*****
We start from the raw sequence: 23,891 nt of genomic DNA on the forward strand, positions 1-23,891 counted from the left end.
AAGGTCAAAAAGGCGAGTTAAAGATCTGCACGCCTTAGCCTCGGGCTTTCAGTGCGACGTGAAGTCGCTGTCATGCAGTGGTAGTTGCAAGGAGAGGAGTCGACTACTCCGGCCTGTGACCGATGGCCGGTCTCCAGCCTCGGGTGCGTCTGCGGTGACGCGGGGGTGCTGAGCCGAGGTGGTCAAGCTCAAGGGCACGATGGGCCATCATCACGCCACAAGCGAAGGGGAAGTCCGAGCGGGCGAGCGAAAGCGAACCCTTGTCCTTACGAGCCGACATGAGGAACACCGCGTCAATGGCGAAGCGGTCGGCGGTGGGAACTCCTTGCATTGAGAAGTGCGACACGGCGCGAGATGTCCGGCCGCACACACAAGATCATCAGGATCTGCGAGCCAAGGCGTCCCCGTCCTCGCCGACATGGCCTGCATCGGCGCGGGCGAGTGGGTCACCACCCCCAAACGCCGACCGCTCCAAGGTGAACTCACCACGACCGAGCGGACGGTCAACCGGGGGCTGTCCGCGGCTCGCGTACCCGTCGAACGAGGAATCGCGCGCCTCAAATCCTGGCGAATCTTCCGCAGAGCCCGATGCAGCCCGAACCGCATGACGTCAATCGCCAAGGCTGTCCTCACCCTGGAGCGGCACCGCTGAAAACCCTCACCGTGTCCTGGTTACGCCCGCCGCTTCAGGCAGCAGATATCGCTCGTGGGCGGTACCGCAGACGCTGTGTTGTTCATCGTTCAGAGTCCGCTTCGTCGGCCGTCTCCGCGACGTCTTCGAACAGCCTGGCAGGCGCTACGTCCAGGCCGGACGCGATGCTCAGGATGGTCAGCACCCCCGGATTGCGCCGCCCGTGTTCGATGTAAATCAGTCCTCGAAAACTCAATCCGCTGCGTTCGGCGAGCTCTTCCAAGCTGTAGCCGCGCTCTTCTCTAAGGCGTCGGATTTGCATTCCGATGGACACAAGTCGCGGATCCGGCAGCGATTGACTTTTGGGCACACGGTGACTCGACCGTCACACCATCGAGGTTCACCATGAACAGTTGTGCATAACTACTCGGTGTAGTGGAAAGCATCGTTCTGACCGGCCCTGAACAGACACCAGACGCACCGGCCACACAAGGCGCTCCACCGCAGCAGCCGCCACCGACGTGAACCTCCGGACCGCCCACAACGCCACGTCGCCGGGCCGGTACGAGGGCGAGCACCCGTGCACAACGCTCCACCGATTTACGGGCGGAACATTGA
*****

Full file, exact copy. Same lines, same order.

We start from the raw sequence: 23,891 nt of genomic DNA on the forward strand, positions 1-23,891 counted from the left end.
AAGGTCAAAAAGGCGAGTTAAAGATCTGCACGCCTTAGCCTCGGGCTTTCAGTGCGACGTGAAGTCGCTGTCATGCAGTGGTAGTTGCAAGGAGAGGAGTCGACTACTCCGGCCTGTGACCGATGGCCGGTCTCCAGCCTCGGGTGCGTCTGCGGTGACGCGGGGGTGCTGAGCCGAGGTGGTCAAGCTCAAGGGCACGATGGGCCATCATCACGCCACAAGCGAAGGGGAAGTCCGAGCGGGCGAGCGAAAGCGAACCCTTGTCCTTACGAGCCGACATGAGGAACACCGCGTCAATGGCGAAGCGGTCGGCGGTGGGAACTCCTTGCATTGAGAAGTGCGACACGGCGCGAGATGTCCGGCCGCACACACAAGATCATCAGGATCTGCGAGCCAAGGCGTCCCCGTCCTCGCCGACATGGCCTGCATCGGCGCGGGCGAGTGGGTCACCACCCCCAAACGCCGACCGCTCCAAGGTGAACTCACCACGACCGAGCGGACGGTCAACCGGGGGCTGTCCGCGGCTCGCGTACCCGTCGAACGAGGAATCGCGCGCCTCAAATCCTGGCGAATCTTCCGCAGAGCCCGATGCAGCCCGAACCGCATGACGTCAATCGCCAAGGCTGTCCTCACCCTGGAGCGGCACCGCTGAAAACCCTCACCGTGTCCTGGTTACGCCCGCCGCTTCAGGCAGCAGATATCGCTCGTGGGCGGTACCGCAGACGCTGTGTTGTTCATCGTTCAGAGTCCGCTTCGTCGGCCGTCTCCGCGACGTCTTCGAACAGCCTGGCAGGCGCTACGTCCAGGCCGGACGCGATGCTCAGGATGGTCAGCACCCCCGGATTGCGCCGCCCGTGTTCGATGTAAATCAGTCCTCGAAAACTCAATCCGCTGCGTTCGGCGAGCTCTTCCAAGCTGTAGCCGCGCTCTTCTCTAAGGCGTCGGATTTGCATTCCGATGGACACAAGTCGCGGATCCGGCAGCGATTGACTTTTGGGCACACGGTGACTCGACCGTCACACCATCGAGGTTCACCATGAACAGTTGTGCATAACTACTCGGTGTAGTGGAAAGCATCGTTCTGACCGGCCCTGAACAGACACCAGACGCACCGGCCACACAAGGCGCTCCACCGCAGCAGCCGCCACCGACGTGAACCTCCGGACCGCCCACAACGCCACGTCGCCGGGCCGGTACGAGGGCGAGCACCCGTGCACAACGCTCCACCGATTTACGGGCGGAACATTGA